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US Military Considers Using A.I. to Make Battle Decisions

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Hollywood has long filled us with stories that seem to paint the future in a dystopian light, and with a number of potential paths to such a bleak outlook.  Overpopulation, famine, climate change, asteroids, nuclear war…you name it, we’ve lived through it in a two-hour matinee.

But perhaps no such end-times scenario has been as thoroughly examined as the possibility of a robot revolution, in which artificial intelligence advances into sentience and thus destroys humanity.

The potential for such a disaster has long hinged on the willingness of humans to give our computer programs the sentience to make decisions on their owner and it appears as though the US military is now playing with fire in that regard.

When a suicide bomber attacked Kabul International Airport in August last year, the death and destruction was overwhelming: The violence left 183 people dead, including 13 U.S. soldiers.

This kind of mass casualty event can be particularly daunting for field workers. Hundreds of people need care, the hospitals nearby have limited room, and decisions on who gets care first and who can wait need to be made quickly. Often, the answer isn’t clear, and people disagree.

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The Defense Advanced Research Projects Agency (DARPA) – the innovation arm of the U.S. military – is aiming to answer these thorny questions by outsourcing the decision-making process to artificial intelligence. Through a new program, called In the Moment, it wants to develop technology that would make quick decisions in stressful situations using algorithms and data, arguing that removing human biases may save lives, according to details from the program’s launch this month.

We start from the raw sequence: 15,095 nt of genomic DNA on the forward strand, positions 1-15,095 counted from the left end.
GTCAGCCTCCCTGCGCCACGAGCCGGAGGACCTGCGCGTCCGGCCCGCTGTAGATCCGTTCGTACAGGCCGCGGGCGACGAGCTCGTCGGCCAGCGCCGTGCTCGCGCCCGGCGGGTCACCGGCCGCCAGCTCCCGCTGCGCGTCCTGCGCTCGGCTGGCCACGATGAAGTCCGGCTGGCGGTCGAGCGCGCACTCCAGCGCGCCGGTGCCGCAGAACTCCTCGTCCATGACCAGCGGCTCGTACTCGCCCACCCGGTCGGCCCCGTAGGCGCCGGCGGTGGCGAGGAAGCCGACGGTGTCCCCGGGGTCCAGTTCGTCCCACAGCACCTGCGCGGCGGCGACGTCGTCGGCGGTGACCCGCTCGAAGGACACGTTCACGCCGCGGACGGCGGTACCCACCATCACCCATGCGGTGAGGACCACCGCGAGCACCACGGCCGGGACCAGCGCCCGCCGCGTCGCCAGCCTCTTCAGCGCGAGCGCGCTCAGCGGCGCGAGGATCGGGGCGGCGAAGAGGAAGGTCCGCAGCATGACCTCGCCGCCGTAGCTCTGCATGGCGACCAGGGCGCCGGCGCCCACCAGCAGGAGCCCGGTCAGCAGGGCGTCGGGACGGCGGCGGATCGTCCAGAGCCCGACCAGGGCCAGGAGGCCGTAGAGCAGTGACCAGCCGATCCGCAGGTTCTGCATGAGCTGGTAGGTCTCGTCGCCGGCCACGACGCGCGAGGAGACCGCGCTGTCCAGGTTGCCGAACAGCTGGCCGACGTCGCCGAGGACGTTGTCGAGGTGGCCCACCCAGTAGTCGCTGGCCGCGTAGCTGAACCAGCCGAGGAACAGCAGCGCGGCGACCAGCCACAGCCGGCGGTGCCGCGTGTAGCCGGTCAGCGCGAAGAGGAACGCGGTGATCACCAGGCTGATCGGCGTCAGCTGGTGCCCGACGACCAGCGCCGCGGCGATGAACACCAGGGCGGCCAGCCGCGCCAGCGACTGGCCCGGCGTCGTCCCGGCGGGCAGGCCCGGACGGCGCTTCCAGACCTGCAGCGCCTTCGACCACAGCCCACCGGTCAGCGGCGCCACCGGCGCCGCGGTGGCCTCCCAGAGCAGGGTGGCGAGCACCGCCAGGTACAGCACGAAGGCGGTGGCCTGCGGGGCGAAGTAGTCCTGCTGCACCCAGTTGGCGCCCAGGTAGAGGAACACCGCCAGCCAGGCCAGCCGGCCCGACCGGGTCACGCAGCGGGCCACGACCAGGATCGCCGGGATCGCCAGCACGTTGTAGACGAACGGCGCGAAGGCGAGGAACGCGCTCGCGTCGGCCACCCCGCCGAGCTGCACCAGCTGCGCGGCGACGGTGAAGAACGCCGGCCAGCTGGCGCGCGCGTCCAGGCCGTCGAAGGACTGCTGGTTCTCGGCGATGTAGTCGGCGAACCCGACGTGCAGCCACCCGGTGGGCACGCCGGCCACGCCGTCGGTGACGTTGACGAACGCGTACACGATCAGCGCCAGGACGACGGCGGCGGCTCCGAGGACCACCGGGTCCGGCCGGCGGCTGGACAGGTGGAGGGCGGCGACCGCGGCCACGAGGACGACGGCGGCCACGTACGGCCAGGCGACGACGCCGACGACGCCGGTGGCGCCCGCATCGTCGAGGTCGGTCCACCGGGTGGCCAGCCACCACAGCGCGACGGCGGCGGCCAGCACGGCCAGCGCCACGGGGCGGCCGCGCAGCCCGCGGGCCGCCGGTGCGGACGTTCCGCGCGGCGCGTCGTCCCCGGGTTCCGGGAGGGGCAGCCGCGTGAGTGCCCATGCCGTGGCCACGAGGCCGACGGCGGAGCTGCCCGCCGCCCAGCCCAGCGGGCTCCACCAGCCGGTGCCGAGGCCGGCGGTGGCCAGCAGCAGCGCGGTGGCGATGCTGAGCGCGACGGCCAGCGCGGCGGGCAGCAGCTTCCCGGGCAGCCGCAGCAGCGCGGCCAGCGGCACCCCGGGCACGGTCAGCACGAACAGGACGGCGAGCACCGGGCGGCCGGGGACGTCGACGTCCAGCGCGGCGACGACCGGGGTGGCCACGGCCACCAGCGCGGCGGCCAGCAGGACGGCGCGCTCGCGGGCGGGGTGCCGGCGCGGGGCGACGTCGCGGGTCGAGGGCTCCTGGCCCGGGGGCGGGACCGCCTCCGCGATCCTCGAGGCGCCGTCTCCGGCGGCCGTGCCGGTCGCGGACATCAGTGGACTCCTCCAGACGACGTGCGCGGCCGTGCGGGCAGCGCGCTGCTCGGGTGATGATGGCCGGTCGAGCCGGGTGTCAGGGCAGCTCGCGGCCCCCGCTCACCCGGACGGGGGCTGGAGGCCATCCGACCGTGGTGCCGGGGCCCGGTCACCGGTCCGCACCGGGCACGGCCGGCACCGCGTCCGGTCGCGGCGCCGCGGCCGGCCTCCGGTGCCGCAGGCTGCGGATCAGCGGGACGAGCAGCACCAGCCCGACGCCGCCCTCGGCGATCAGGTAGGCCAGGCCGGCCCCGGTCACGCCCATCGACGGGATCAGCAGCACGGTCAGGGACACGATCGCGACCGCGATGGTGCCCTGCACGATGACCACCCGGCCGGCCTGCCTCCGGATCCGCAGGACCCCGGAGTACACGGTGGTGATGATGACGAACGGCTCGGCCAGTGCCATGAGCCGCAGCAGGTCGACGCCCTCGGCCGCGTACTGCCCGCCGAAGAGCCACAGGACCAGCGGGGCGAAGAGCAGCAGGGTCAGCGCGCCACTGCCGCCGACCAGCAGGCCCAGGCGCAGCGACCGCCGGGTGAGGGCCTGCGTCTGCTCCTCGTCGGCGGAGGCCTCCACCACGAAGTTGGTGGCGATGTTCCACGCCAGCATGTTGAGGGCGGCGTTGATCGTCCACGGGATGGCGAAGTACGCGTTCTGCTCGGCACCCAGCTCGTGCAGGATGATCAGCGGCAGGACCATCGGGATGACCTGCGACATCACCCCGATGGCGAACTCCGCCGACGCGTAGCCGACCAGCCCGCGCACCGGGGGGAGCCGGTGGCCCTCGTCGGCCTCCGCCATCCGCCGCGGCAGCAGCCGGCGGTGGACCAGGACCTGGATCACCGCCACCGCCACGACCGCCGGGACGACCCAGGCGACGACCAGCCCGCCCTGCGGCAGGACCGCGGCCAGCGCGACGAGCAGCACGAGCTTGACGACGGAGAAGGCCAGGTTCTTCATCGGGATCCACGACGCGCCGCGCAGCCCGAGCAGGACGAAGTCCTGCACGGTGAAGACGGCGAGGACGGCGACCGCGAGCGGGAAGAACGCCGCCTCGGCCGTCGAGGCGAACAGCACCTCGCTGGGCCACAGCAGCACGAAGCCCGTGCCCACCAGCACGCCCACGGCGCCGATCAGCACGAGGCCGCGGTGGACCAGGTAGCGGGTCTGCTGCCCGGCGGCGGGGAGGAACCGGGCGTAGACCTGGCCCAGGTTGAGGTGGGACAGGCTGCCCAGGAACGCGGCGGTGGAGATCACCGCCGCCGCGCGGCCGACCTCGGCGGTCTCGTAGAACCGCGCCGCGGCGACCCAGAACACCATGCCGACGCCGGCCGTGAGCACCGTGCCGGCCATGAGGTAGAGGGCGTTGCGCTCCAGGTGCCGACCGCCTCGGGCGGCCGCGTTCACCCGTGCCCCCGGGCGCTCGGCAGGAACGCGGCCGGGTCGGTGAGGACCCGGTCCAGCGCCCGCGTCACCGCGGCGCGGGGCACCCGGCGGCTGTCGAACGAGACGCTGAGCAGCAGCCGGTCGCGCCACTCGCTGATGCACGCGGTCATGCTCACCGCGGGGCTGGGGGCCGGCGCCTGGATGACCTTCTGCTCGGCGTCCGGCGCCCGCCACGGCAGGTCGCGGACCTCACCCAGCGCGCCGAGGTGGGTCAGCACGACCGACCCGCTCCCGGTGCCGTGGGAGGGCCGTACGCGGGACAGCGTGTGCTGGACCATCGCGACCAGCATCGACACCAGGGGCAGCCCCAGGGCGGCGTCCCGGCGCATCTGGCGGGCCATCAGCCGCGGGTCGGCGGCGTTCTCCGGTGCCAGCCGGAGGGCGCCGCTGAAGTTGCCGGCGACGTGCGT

There was no doubt where the project was heading.

“DARPA envisions a future in which machines are more than just tools,” the agency said in announcing the AI Next program. “The machines DARPA envisions will function more as colleagues than as tools.”

To that end, DARPA’s In the Moment program will create and evaluate algorithms that aid military decision-makers in two situations: small unit injuries, such as those faced by Special Operations units under fire, and mass casualty events, like the Kabul airport bombing. Later, they may develop algorithms to aid disaster relief situations such as earthquakes, agency officials said.

Will this lead to a battlefield revolution and the end of war as we know it, or will DARPA’s folly bring a whole new sort of conflict to the human situation?

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About the Author:
As a lifelong advocate for the dream promised us in the Constitution, Andrew West has spent his years authoring lush prose editorial dirges regarding America's fall from grace and her path back to prosperity. When West isn't railing against the offensive whims of the mainstream media or the ideological cruelty that is so rampant in the US, he spends his time seeking adventurous new food and fermented beverages, with the occasional round of golf peppered in.